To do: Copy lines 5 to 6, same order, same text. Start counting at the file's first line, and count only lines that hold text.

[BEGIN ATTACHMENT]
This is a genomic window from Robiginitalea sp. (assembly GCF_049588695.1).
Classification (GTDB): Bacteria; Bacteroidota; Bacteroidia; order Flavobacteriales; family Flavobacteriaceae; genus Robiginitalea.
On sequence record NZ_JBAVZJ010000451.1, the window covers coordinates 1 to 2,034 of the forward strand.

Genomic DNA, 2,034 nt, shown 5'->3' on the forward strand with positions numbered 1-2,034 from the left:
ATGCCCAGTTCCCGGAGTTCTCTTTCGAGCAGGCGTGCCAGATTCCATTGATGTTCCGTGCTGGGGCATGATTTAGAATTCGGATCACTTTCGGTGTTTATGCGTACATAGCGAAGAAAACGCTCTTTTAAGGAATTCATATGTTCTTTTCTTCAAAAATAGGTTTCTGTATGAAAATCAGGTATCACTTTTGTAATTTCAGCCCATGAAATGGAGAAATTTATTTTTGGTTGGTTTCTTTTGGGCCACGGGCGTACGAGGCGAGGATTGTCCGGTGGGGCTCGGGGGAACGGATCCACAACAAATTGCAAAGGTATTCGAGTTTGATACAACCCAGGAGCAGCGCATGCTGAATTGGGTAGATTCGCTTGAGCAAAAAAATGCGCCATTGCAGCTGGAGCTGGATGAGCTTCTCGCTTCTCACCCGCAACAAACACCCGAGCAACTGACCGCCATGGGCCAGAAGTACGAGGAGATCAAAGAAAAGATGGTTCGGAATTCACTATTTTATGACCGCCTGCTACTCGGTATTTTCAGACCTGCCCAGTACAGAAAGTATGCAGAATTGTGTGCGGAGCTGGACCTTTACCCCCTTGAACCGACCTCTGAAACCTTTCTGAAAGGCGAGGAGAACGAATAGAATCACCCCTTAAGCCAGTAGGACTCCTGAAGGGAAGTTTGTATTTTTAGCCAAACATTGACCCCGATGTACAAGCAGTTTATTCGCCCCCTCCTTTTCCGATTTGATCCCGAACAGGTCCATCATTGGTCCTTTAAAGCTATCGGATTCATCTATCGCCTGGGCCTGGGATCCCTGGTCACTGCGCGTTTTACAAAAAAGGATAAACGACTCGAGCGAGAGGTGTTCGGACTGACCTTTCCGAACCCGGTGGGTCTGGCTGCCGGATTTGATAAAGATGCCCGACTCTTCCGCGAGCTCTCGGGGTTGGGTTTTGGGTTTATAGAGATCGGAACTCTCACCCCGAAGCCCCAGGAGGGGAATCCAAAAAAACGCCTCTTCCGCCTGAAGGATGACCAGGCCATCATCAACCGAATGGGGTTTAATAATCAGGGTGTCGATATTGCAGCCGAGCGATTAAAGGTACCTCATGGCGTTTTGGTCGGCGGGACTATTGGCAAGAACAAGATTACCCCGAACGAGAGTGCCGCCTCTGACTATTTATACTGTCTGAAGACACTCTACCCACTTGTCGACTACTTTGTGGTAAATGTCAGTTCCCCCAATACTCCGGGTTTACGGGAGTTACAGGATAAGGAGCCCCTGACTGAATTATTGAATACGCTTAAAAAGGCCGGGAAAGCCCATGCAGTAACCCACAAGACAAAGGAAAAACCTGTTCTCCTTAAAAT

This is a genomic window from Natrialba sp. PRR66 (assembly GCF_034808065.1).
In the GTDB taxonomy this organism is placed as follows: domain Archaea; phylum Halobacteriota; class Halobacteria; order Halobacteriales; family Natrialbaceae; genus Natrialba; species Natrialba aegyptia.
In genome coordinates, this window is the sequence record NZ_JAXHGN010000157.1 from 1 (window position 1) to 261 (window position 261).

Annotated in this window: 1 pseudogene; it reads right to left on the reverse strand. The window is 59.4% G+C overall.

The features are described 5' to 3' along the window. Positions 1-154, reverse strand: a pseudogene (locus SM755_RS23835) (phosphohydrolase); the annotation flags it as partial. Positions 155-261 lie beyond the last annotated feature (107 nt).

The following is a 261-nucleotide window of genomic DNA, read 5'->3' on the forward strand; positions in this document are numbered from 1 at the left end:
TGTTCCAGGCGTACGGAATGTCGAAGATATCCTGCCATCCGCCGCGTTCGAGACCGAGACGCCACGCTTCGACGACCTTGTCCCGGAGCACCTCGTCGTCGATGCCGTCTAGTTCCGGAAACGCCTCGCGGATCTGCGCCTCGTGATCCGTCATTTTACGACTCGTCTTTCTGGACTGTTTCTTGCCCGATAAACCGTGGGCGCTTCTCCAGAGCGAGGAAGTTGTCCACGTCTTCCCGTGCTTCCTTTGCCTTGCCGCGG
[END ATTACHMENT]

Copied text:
ATGCCCAGTTCCCGGAGTTCTCTTTCGAGCAGGCGTGCCAGATTCCATTGATGTTCCGTGCTGGGGCATGATTTAGAATTCGGATCACTTTCGGTGTTTATGCGTACATAGCGAAGAAAACGCTCTTTTAAGGAATTCATATGTTCTTTTCTTCAAAAATAGGTTTCTGTATGAAAATCAGGTATCACTTTTGTAATTTCAGCCCATGAAATGGAGAAATTTATTTTTGGTTGGTTTCTTTTGGGCCACGGGCGTACGAGGCGAGGATTGTCCGGTGGGGCTCGGGGGAACGGATCCACAACAAATTGCAAAGGTATTCGAGTTTGATACAACCCAGGAGCAGCGCATGCTGAATTGGGTAGATTCGCTTGAGCAAAAAAATGCGCCATTGCAGCTGGAGCTGGATGAGCTTCTCGCTTCTCACCCGCAACAAACACCCGAGCAACTGACCGCCATGGGCCAGAAGTACGAGGAGATCAAAGAAAAGATGGTTCGGAATTCACTATTTTATGACCGCCTGCTACTCGGTATTTTCAGACCTGCCCAGTACAGAAAGTATGCAGAATTGTGTGCGGAGCTGGACCTTTACCCCCTTGAACCGACCTCTGAAACCTTTCTGAAAGGCGAGGAGAACGAATAGAATCACCCCTTAAGCCAGTAGGACTCCTGAAGGGAAGTTTGTATTTTTAGCCAAACATTGACCCCGATGTACAAGCAGTTTATTCGCCCCCTCCTTTTCCGATTTGATCCCGAACAGGTCCATCATTGGTCCTTTAAAGCTATCGGATTCATCTATCGCCTGGGCCTGGGATCCCTGGTCACTGCGCGTTTTACAAAAAAGGATAAACGACTCGAGCGAGAGGTGTTCGGACTGACCTTTCCGAACCCGGTGGGTCTGGCTGCCGGATTTGATAAAGATGCCCGACTCTTCCGCGAGCTCTCGGGGTTGGGTTTTGGGTTTATAGAGATCGGAACTCTCACCCCGAAGCCCCAGGAGGGGAATCCAAAAAAACGCCTCTTCCGCCTGAAGGATGACCAGGCCATCATCAACCGAATGGGGTTTAATAATCAGGGTGTCGATATTGCAGCCGAGCGATTAAAGGTACCTCATGGCGTTTTGGTCGGCGGGACTATTGGCAAGAACAAGATTACCCCGAACGAGAGTGCCGCCTCTGACTATTTATACTGTCTGAAGACACTCTACCCACTTGTCGACTACTTTGTGGTAAATGTCAGTTCCCCCAATACTCCGGGTTTACGGGAGTTACAGGATAAGGAGCCCCTGACTGAATTATTGAATACGCTTAAAAAGGCCGGGAAAGCCCATGCAGTAACCCACAAGACAAAGGAAAAACCTGTTCTCCTTAAAAT

This is a genomic window from Natrialba sp. PRR66 (assembly GCF_034808065.1).